Last weekend’s trail lesson was my first time being the one with the horse rather than the one walking wistfully by. We encountered several women along the way who had that smiling-with-tears-brimming look, clearly still horse crazy despite an adulthood of denial. I’ve been on that side of the mirror, where one’s heart squeezes painfully and all of one’s love and craving surges to the surface.
This month marks the three year anniversary of my getting my first horse and I just wanted to reach out and say, “You can do it. Don’t give up the dream. Sell the husband and children for medical experimentation if you have to, but don’t go another year thinking you’ll never have a horse of your own.”
I didn’t ride that day, although I did practice climbing up on stumps and boulders and things and having Rocky stand patiently to be mounted. We had so many breakthroughs that I resisted the temptation to push for yet another by getting on. Besides, the more I walk briskly instead of ride, the better shape I will get into for riding. And O! I do so want to hike with horses again as soon as possible. All I need is to borrow a trailer and learn how to hook it up and drive and park and unhook it. No problem!
You have brains in your head. You have feet in your shoes. You can steer yourself any direction you choose. You’re on your own, and you know what you know. And you are the only one who’ll decide where you’ll go. ~ Dr. Seuss
It’s Not About the Trailer
Rocky and Salsa loaded into Erin’s new four-horse trailer without hesitation. Rocky has resisted two-horse straight trailers and so I have worked with him on that. But in a three- or four-horse slant, he’s fine. Salsa will go anywhere there’s a bag of hay, and besides, the pedestal is his favorite obstacle; we think he likes being tall.
But Rowdy gave us a great lesson by not wanting to load up in the other trailer — a two-horse straight. That gave us the opportunity to start the day with a trailer lesson.
Erin showed us how she helps horses become relaxed and willing about trailers. She kept Rowdy moving constantly, trotting circles and hindquarter yields and fast backups. The only time he got to rest was when he attempted to put a body part into the trailer, whether nose, neck, or feet. She made the trailer a place of rest and everywhere else a place of activity.
The first few times he got in, she gave him rest, but then backed him out and started over.
“He’s not as relaxed as I’d like to see him,” she explained. “Sure, we got him in, but we’d just be stealing a ride. Next time he’ll be even more reactive, if we don’t wait until he’s relaxed.”
All four of us students stood there with our jaws dropped. All of us had, in the past, tried the approach and retreat, circle next to the trailer, reward the try, and all that good stuff. But all of us had also allowed our horses to rest away from the trailer — effectively teaching them that the place of release is one to three horse lengths away from the metal cave on wheels.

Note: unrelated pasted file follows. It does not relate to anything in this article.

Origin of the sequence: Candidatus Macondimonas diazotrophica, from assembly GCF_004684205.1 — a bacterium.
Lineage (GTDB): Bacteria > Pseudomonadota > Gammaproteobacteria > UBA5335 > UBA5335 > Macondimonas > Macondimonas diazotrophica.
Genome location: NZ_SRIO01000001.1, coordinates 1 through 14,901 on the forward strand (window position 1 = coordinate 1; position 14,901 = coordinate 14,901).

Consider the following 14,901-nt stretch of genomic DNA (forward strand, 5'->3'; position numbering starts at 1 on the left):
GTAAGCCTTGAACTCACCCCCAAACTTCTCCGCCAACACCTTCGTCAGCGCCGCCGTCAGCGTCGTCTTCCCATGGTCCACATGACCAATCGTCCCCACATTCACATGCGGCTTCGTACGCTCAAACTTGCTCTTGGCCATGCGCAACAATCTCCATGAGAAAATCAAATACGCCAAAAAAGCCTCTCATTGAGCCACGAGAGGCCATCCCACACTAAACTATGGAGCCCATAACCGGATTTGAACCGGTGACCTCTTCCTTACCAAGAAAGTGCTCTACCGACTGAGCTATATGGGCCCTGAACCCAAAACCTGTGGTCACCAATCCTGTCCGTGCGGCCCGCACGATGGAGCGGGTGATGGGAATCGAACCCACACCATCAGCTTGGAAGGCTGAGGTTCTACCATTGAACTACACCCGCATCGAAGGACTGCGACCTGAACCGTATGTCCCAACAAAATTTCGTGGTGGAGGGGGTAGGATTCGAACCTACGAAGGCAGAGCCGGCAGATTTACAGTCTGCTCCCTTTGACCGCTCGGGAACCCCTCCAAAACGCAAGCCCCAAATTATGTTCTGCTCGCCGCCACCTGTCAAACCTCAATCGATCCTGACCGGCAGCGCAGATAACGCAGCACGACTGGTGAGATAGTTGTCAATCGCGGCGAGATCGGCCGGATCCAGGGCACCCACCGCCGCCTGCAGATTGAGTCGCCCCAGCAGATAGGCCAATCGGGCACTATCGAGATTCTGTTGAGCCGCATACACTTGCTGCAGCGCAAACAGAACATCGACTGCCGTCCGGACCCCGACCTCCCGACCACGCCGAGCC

Within 15 minutes, Rowdy was calm and relaxed and in his slot, munching hay as if nothing had happened.
Up the Creek
I used this exact technique to help Rocky negotiate a scary part of the creek. He was fine and even happy to wade around where the water was obviously shallow and all the river rocks visible. But I asked him to cross one slightly deeper pocket about 3 feet in diameter, where the mud swirled and you couldn’t see the bottom, and he got scared. He scrambled back when his hoof started to slide into the pocket and then got frozen there, quivering.
If we had not had the trailer lesson that morning, I would not have been nearly so confident and persistent in my application of pressure and release. And for the first time, I totally focused on my horse, without awareness of other people walking by or what they might assume. I’ve never managed that before, not even here on this all-Parelli ranch, where anyone observing would understand what was going on.
Rocky’s innate RBI was in full force, and I had to go up my phases to keep his attention and prevent him from retreating inside himself. So Rocky’s beautiful silver haunch was being smacked rhythmically by the end of the lead rope on a slow rotation, with a WHAP <pause> WHAP <pause> WHAP, and I’m sure to some people it looked like I was beating a scared horse.
Walking takes longer… than any other known form of locomotion except crawling. Thus it stretches time and prolongs life. Life is already too short to waste on speed. ~ Edward Abbey
Yet I didn’t even think of that until later, after Rocky went through the pocket and up the bank and I was grinning so hard and crying a little and telling him what a good boy he was, so brave and strong, and feeding him cookies, and a lady walking by called out “Such a beautiful Appaloosa!” And I jumped out of my skin and yelped, “OMG I forgot there were other people!”
It wasn’t all pressure. When he made any effort at all to move forward to the bank, I released completely, holding myself as still as possible while breathing deeply and balancing on a riverbed of pebbles and stones, slowly losing all feeling from my toes to just above my ankles.
When he came toward me with his shoulder, I increased pressure to drive him away. I didn’t panic even when his bubble made a Venn diagram of mine. I just made the swings of the rope more intense, and I kept my focus, hard eyes on his shoulder until he reversed his sideways and I let him drift to the end of the rope. I did not let him tilt his nose away from the direction I wanted him to go, though. And I did not move my feet. At all.
He enjoyed a long rest while I stamped warmth back into my feet, and then we were off again, making the circle that took us back to the main trail. He didn’t even hesitate to follow me across the wooden bridge.